Abnormal auditory mismatch response in tinnitus sufferers with high-frequency hearing loss is associated with subjective distress level.

Weisz N, Voss S, Berg P, Elbert T - BMC Neurosci (2004)

Upper panel: The minimum-norm solution for the difference between the Grand Means of the tinnitus and the control groups indicates a greater prefrontal activity (dark shading) in tinnitus patients following auditory stimulation. The darkest shading corresponds to 100% of the maximum activation (the ligther, the stronger the decrease relative to the maximum). This exploratory analysis was the basis for the post-hoc notion that the source localization in the anterior-posterior direction may be associated with prefrontal activity. Lower Panel: Correlating relative frontal activity (as compared to temporal sources) of each individual with the source location of the regional source results in a quadratic trend that is more pronounced for the right hemisphere.
© Copyright Policy
Related In: Results  -  Collection

Show All Figures
getmorefigures.php?uid=PMC394322&req=5

Figure 3: Upper panel: The minimum-norm solution for the difference between the Grand Means of the tinnitus and the control groups indicates a greater prefrontal activity (dark shading) in tinnitus patients following auditory stimulation. The darkest shading corresponds to 100% of the maximum activation (the ligther, the stronger the decrease relative to the maximum). This exploratory analysis was the basis for the post-hoc notion that the source localization in the anterior-posterior direction may be associated with prefrontal activity. Lower Panel: Correlating relative frontal activity (as compared to temporal sources) of each individual with the source location of the regional source results in a quadratic trend that is more pronounced for the right hemisphere.
Mentions: We also examined the possibility that the anterior shift of source localization and its considerable variability may be caused by an enhanced frontal activation, relative to the expected temporal activation. This was suggested by the difference in the source distribution between controls and tinnitus subjects using Minimum Norm solution (see Methods), as shown in Figure 3 for the 112 ms latency (maximum difference; upper panel). The results (see Figure 3 lower panel) suggest that a linear relationship exists between the two variables for the majority of cases. However, there is a subset of four patients with the most posterior source localizations. These patients exhibit strong frontal activation, thus causing the overall association to be quadratic. This relationship is statistically significant for the right hemisphere only (F2,14 = 6.32, p < 02). Interestingly, these four patients are exactly the ones who reported the lowest distress values (see Figure 2a).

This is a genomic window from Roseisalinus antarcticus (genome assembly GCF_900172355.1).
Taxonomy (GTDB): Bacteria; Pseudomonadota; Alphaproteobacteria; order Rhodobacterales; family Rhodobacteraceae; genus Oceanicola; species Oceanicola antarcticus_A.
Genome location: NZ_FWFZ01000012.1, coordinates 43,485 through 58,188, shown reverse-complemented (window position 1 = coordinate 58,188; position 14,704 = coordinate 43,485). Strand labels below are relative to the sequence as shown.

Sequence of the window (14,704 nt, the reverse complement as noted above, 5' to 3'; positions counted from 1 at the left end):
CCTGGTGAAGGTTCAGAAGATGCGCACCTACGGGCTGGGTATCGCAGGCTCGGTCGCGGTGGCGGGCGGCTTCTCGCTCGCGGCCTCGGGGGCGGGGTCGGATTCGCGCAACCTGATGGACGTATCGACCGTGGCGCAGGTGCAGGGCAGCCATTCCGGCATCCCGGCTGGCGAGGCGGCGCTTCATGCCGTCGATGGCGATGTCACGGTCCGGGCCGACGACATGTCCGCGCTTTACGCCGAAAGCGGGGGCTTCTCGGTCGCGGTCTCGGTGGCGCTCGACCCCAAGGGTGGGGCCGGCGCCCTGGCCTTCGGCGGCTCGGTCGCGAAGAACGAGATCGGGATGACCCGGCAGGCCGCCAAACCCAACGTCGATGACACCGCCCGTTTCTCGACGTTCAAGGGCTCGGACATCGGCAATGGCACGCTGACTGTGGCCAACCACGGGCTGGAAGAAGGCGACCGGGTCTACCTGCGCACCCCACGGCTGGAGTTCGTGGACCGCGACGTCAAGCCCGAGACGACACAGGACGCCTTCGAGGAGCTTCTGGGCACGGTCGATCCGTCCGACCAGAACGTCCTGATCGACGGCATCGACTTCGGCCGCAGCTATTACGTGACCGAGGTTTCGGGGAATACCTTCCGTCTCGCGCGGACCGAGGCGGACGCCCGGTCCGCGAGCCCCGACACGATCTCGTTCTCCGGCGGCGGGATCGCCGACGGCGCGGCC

Bottom Line: The finding of lesion-edge specific effects and associations with slope of hearing loss corroborates the assumption that hearing loss is the basis for tinnitus development.It is likely that some central reorganization follow a damage to hearing receptors, even though the paradoxical results indicate that they most likely are somewhat different than originally assumed (see Background).A better comprehension of the exact mechanisms leading to the present results could have a broad impact on the understanding and perhaps treatment of tinnitus.

View Article: PubMed Central - HTML - PubMed

Affiliation: Department of Psychology, University of Konstanz, Konstanz, Germany. Nathan.Weisz@uni-konstanz.de

ABSTRACT

Background: Tinnitus is an auditory sensation frequently following hearing loss. After cochlear injury, deafferented neurons become sensitive to neighbouring intact edge-frequencies, guiding an enhanced central representation of these frequencies. As psychoacoustical data 123 indicate enhanced frequency discrimination ability for edge-frequencies that may be related to a reorganization within the auditory cortex, the aim of the present study was twofold: 1) to search for abnormal auditory mismatch responses in tinnitus sufferers and 2) relate these to subjective indicators of tinnitus.

Results: Using EEG-mismatch negativity, we demonstrate abnormalities (N = 15) in tinnitus sufferers that are specific to frequencies located at the audiometrically normal lesion-edge as compared to normal hearing controls (N = 15). Groups also differed with respect to the cortical locations of mismatch responsiveness. Sources in the 90-135 ms latency window were generated in more anterior brain regions in the tinnitus group. Both measures of abnormality correlated with emotional-cognitive distress related to tinnitus (r approximately .76). While these two physiological variables were uncorrelated in the control group, they were correlated in the tinnitus group (r =.72). Concerning relationships with parameters of hearing loss (depth and slope), slope turned out to be an important variable. Generally, the steeper the hearing loss is the less distress related to tinnitus was reported. The associations between slope and the relevant neurophysiological variables are in agreement with this finding.

Conclusions: The present study is the first to show near-to-complete separation of tinnitus sufferers from a normal hearing control group based on neurophysiological variables. The finding of lesion-edge specific effects and associations with slope of hearing loss corroborates the assumption that hearing loss is the basis for tinnitus development. It is likely that some central reorganization follow a damage to hearing receptors, even though the paradoxical results indicate that they most likely are somewhat different than originally assumed (see Background). One partial explanation might lie in the involvement of top-down (presumably frontal-lobe) controlled processes. A better comprehension of the exact mechanisms leading to the present results could have a broad impact on the understanding and perhaps treatment of tinnitus.

Show MeSH
Related in: MedlinePlus